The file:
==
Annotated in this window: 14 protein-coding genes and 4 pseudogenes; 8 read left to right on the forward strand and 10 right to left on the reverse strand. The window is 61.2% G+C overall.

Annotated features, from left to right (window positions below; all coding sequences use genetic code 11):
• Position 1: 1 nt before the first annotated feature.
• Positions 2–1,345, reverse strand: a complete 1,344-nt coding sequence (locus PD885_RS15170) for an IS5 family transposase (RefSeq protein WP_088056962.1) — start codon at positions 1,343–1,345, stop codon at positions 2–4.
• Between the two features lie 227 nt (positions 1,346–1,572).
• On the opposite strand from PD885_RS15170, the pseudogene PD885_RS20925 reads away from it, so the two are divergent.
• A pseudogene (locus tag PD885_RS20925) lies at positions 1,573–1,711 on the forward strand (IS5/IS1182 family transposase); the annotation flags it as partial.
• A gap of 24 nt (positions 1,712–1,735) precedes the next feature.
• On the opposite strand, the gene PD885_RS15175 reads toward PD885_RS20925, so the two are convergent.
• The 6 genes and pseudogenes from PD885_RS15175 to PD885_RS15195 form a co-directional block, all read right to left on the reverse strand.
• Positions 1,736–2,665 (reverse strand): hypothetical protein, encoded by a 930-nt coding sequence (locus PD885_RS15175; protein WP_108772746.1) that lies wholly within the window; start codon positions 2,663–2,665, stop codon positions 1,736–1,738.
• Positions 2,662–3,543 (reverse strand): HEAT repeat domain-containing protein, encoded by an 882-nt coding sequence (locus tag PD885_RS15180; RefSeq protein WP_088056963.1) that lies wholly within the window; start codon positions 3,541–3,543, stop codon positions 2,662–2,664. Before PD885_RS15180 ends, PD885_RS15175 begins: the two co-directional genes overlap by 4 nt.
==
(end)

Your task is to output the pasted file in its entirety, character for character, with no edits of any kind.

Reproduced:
Annotated in this window: 14 protein-coding genes and 4 pseudogenes; 8 read left to right on the forward strand and 10 right to left on the reverse strand. The window is 61.2% G+C overall.

Annotated features, from left to right (window positions below; all coding sequences use genetic code 11):
• Position 1: 1 nt before the first annotated feature.
• Positions 2–1,345, reverse strand: a complete 1,344-nt coding sequence (locus PD885_RS15170) for an IS5 family transposase (RefSeq protein WP_088056962.1) — start codon at positions 1,343–1,345, stop codon at positions 2–4.
• Between the two features lie 227 nt (positions 1,346–1,572).
• On the opposite strand from PD885_RS15170, the pseudogene PD885_RS20925 reads away from it, so the two are divergent.
• A pseudogene (locus tag PD885_RS20925) lies at positions 1,573–1,711 on the forward strand (IS5/IS1182 family transposase); the annotation flags it as partial.
• A gap of 24 nt (positions 1,712–1,735) precedes the next feature.
• On the opposite strand, the gene PD885_RS15175 reads toward PD885_RS20925, so the two are convergent.
• The 6 genes and pseudogenes from PD885_RS15175 to PD885_RS15195 form a co-directional block, all read right to left on the reverse strand.
• Positions 1,736–2,665 (reverse strand): hypothetical protein, encoded by a 930-nt coding sequence (locus PD885_RS15175; protein WP_108772746.1) that lies wholly within the window; start codon positions 2,663–2,665, stop codon positions 1,736–1,738.
• Positions 2,662–3,543 (reverse strand): HEAT repeat domain-containing protein, encoded by an 882-nt coding sequence (locus tag PD885_RS15180; RefSeq protein WP_088056963.1) that lies wholly within the window; start codon positions 3,541–3,543, stop codon positions 2,662–2,664. Before PD885_RS15180 ends, PD885_RS15175 begins: the two co-directional genes overlap by 4 nt.